After Hurricane Matthew, should the U.S. border stay closed to Haitians?

Residents head to a shelter in Leogane, Haiti, Tuesday, Oct. 4, 2016 (AP Photo/Dieu Nalio Chery).

Hurricane Matthew hit southwest Haiti on Oct 4. At landfall Matthew was rated a Category 4 hurricane with winds up to 145 mph. Anywhere between 15 and 40 inches of torrential rainfall and a storm surge of over seven feet high was expected. It is the largest storm the region has experienced in a decade and the worst storm to hit Haiti in 50 years.

Though it is still too early to know the full damage, reports so far indicate close to 15,000 people have been displacedand that a major bridge has collapsed. Aid groups in the country also report that many crops that had been about to be harvested and cattle have been destroyed. Christian humanitarian group World Vision, which works in the region, also predicted many houses will come down. “With wind this strong, it will be extremely damaging and dangerous,” national director John Hasse said. “Homes for the average person are made of mud and sticks or poorly constructed cinder blocks.”

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Haitian Senator Nenel Cassy described the situation as “truly catastrophic.”

The hurricane comes less than two weeks after the Department of Homeland Security suddenly terminated temporary protective status for Haitian migrants, a decision that effectively closed the U.S. border to survivors of Haiti’s devastating 2010 earthquake. They had been traveling to the United States by land over the last five months after political and economic instability in Brazil forced them to leave what had become their new homes.

D.H.S. Director Jed Johnson said at the time of the announcement that conditions in Haiti “had improved sufficiently to permit the U.S. government to remove Haitian nationals on a more regular basis.” It is a claim disputed not only by advocates, but basic facts. The country has struggled since 2010 to rebuild; it’s the poorest country in the Americas, with 80 percent of the population living in poverty.

Since the earthquake, the nation has also been the victim of an ongoing cholera epidemic—likely brought in by United Nations peacekeeping forces from Nepal—that has killed thousands. Riots amidst accusations of a rigged election in January have left the country without a government for nine months. “No one is sure who is really in charge here,” the Washington Post reported in June. New elections scheduled for Sunday, Oct. 9, have been suspended because of the chaos created by the hurricane.

Haiti is currently ranked 10th on Foreign Policy’s Fragile States Index (and has been in the top 11 every year since 2010); in June the State Department cautioned Americans about visiting Haiti due to its lack of emergency services and political instability.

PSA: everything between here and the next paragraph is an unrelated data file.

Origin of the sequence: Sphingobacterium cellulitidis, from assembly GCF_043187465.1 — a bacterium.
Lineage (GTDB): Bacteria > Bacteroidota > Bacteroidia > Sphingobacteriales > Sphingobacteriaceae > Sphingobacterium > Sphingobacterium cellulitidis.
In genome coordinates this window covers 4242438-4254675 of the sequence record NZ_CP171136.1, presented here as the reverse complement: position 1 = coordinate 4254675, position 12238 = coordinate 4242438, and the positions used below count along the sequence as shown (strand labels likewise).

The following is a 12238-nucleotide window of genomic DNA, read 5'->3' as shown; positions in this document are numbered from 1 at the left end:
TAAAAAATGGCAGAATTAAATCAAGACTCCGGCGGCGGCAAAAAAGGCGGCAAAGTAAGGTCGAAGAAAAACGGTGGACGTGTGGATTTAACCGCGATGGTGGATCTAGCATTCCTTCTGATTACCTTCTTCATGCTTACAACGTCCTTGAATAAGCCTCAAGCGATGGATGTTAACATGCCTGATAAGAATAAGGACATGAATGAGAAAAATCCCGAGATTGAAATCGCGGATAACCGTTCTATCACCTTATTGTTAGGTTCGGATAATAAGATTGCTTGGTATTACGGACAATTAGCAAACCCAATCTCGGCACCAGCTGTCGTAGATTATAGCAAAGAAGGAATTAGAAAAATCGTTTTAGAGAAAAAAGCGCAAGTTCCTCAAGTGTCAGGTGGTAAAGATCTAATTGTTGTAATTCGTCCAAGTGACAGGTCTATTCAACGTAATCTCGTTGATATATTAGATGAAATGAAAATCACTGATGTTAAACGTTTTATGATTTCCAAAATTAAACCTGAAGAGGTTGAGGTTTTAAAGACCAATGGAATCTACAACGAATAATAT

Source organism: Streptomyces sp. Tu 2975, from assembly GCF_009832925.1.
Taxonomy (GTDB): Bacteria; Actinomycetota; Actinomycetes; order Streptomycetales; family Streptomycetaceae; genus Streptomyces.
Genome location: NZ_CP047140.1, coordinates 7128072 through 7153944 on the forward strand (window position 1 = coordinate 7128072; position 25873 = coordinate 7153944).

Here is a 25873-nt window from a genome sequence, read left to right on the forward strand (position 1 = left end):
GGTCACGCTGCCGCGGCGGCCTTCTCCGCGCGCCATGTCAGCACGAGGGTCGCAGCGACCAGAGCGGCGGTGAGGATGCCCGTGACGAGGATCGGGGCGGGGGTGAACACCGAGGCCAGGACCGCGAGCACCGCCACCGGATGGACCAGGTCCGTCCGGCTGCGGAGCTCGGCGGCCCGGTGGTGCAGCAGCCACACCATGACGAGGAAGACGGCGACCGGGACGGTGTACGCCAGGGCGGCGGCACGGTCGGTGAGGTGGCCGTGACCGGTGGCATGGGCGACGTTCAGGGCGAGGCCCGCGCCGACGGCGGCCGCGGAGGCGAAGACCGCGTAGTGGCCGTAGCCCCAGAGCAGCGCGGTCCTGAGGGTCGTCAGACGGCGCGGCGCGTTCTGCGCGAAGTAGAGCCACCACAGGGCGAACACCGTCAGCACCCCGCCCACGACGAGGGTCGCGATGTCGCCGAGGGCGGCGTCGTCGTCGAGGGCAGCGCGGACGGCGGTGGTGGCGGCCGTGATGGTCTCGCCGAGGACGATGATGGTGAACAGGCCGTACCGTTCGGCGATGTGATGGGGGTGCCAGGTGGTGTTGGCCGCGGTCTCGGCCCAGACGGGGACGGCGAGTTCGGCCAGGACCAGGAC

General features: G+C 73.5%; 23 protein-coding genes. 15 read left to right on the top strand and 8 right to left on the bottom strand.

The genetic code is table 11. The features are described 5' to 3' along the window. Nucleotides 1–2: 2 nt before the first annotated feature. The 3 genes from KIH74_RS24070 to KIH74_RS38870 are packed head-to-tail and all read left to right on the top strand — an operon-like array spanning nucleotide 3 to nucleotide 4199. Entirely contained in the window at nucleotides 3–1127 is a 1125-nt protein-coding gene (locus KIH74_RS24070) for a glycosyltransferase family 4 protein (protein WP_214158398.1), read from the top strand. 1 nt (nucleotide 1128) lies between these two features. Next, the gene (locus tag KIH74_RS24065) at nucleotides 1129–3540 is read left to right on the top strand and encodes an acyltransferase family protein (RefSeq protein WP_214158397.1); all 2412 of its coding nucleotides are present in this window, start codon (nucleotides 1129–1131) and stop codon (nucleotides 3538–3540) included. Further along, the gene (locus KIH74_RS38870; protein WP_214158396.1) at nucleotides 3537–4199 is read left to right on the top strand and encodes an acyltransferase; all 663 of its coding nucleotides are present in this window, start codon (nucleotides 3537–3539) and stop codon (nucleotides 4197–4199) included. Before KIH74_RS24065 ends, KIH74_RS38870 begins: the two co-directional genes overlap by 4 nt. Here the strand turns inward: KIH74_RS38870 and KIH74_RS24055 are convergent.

Despite the D.H.S. announcement, hundreds of Haitians continue to arrive at the border intent on presenting themselves to U.S. customs, according to the San Diego Union-Tribune.

The San Diego Immigrant Rights Consortium, which has been working with the over 5,000 Haitian immigrants who came through before D.H.S.’s sudden reversal in policy, has urged the department to reconsider its position. Ginger Jacobs, chair of S.D.I.R.C., said, “The U.S. Government’s decision to detain and deport people back to this destitute land is inhumane....If deported, these people have a limited chance of prospering in such desperate conditions.”

Thus far, D.H.S. has given no official statement about revisiting its policy shift in light of the hurricane. After repeated requests for comment, the department responded, “No further announcements have been made at this time. DHS is monitoring Hurricane Matthew and will assess its impact on current policies as appropriate.”

It is true that the full extent of the newest devastation in Haiti will take time to assess. But if rampant poverty, a cholera outbreak, a crime spree, a government in freefall and the plain fact that Matthew is the worst hurricane to hit Haiti in 50 years do not constitute “appropriate” circumstances for reassessment, one wonders what would.

Jim McDermott, S.J., a screenwriter, is America’s Los Angeles correspondent. Twitter: @PopCulturPriest.

Comments are automatically closed two weeks after an article's initial publication. See our comments policy for more.
Kenneth Stanton
11 months ago

Good to read!

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